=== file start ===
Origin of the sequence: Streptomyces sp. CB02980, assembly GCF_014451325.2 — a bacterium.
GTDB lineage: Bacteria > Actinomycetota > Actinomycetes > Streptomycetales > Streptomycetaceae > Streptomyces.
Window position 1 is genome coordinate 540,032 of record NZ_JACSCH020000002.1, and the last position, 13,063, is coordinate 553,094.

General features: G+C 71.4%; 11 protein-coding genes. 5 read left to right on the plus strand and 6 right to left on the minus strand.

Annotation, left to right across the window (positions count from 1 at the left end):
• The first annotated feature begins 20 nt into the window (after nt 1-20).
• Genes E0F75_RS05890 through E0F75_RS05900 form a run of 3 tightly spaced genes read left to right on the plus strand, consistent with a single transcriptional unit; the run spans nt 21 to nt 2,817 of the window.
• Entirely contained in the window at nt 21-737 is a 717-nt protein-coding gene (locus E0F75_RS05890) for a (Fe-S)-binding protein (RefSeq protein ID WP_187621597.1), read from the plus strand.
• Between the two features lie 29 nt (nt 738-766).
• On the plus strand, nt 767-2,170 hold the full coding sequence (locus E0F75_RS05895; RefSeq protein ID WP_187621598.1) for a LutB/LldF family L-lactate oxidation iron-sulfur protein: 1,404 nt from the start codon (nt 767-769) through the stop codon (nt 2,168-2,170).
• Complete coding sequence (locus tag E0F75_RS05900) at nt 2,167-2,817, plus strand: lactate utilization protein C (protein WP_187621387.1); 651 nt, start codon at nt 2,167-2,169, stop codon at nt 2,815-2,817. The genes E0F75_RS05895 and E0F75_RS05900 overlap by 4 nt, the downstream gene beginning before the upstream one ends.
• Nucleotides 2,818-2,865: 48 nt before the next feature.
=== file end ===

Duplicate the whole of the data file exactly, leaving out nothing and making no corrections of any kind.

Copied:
Origin of the sequence: Streptomyces sp. CB02980, assembly GCF_014451325.2 — a bacterium.
GTDB lineage: Bacteria > Actinomycetota > Actinomycetes > Streptomycetales > Streptomycetaceae > Streptomyces.
Window position 1 is genome coordinate 540,032 of record NZ_JACSCH020000002.1, and the last position, 13,063, is coordinate 553,094.

General features: G+C 71.4%; 11 protein-coding genes. 5 read left to right on the plus strand and 6 right to left on the minus strand.

Annotation, left to right across the window (positions count from 1 at the left end):
• The first annotated feature begins 20 nt into the window (after nt 1-20).
• Genes E0F75_RS05890 through E0F75_RS05900 form a run of 3 tightly spaced genes read left to right on the plus strand, consistent with a single transcriptional unit; the run spans nt 21 to nt 2,817 of the window.
• Entirely contained in the window at nt 21-737 is a 717-nt protein-coding gene (locus E0F75_RS05890) for a (Fe-S)-binding protein (RefSeq protein ID WP_187621597.1), read from the plus strand.
• Between the two features lie 29 nt (nt 738-766).
• On the plus strand, nt 767-2,170 hold the full coding sequence (locus E0F75_RS05895; RefSeq protein ID WP_187621598.1) for a LutB/LldF family L-lactate oxidation iron-sulfur protein: 1,404 nt from the start codon (nt 767-769) through the stop codon (nt 2,168-2,170).
• Complete coding sequence (locus tag E0F75_RS05900) at nt 2,167-2,817, plus strand: lactate utilization protein C (protein WP_187621387.1); 651 nt, start codon at nt 2,167-2,169, stop codon at nt 2,815-2,817. The genes E0F75_RS05895 and E0F75_RS05900 overlap by 4 nt, the downstream gene beginning before the upstream one ends.
• Nucleotides 2,818-2,865: 48 nt before the next feature.